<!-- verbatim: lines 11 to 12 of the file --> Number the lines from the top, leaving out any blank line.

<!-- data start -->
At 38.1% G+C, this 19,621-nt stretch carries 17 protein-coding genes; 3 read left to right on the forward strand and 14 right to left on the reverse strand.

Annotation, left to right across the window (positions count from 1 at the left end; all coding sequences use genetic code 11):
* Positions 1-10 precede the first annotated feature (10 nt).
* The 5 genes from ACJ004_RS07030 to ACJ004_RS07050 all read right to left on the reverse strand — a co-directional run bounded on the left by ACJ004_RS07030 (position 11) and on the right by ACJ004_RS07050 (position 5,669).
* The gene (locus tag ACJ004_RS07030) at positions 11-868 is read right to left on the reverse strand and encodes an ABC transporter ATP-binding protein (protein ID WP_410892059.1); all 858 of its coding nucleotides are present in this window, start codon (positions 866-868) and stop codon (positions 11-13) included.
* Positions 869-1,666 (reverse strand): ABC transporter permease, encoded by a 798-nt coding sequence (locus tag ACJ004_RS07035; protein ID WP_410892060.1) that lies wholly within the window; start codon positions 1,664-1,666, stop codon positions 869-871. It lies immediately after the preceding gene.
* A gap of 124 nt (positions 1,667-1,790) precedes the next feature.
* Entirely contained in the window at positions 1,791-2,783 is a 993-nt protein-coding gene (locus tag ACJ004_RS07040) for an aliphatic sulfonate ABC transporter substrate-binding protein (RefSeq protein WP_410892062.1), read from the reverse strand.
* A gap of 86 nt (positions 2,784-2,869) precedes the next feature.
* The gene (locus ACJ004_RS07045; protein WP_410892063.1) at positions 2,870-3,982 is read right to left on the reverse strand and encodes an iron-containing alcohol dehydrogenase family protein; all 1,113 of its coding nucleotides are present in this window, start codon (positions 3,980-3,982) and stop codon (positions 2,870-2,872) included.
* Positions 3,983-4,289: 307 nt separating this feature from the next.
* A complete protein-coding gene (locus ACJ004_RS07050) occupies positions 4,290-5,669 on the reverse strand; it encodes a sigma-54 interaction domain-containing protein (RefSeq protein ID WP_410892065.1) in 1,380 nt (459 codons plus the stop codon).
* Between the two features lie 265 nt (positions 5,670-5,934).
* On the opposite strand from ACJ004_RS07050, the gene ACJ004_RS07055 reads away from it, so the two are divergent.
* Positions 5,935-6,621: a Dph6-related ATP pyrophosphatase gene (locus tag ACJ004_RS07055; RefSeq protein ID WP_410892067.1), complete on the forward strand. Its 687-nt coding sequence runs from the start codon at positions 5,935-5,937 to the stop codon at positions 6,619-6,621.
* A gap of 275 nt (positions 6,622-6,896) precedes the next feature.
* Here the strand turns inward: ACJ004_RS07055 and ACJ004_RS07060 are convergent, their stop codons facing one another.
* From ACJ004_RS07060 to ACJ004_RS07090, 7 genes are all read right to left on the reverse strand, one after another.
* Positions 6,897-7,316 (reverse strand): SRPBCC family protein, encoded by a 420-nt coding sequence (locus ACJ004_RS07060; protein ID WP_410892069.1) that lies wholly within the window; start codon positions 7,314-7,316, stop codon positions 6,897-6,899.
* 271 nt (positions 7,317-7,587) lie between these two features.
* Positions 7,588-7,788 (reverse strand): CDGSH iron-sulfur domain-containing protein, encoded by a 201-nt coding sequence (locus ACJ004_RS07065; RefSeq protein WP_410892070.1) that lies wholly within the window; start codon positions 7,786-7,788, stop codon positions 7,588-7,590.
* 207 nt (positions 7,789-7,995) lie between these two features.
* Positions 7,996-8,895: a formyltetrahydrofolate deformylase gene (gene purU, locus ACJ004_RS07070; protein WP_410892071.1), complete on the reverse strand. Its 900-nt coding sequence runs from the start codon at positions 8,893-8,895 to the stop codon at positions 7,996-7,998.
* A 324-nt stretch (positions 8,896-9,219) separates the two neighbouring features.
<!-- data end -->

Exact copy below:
* Positions 3,983-4,289: 307 nt separating this feature from the next.
* A complete protein-coding gene (locus ACJ004_RS07050) occupies positions 4,290-5,669 on the reverse strand; it encodes a sigma-54 interaction domain-containing protein (RefSeq protein ID WP_410892065.1) in 1,380 nt (459 codons plus the stop codon).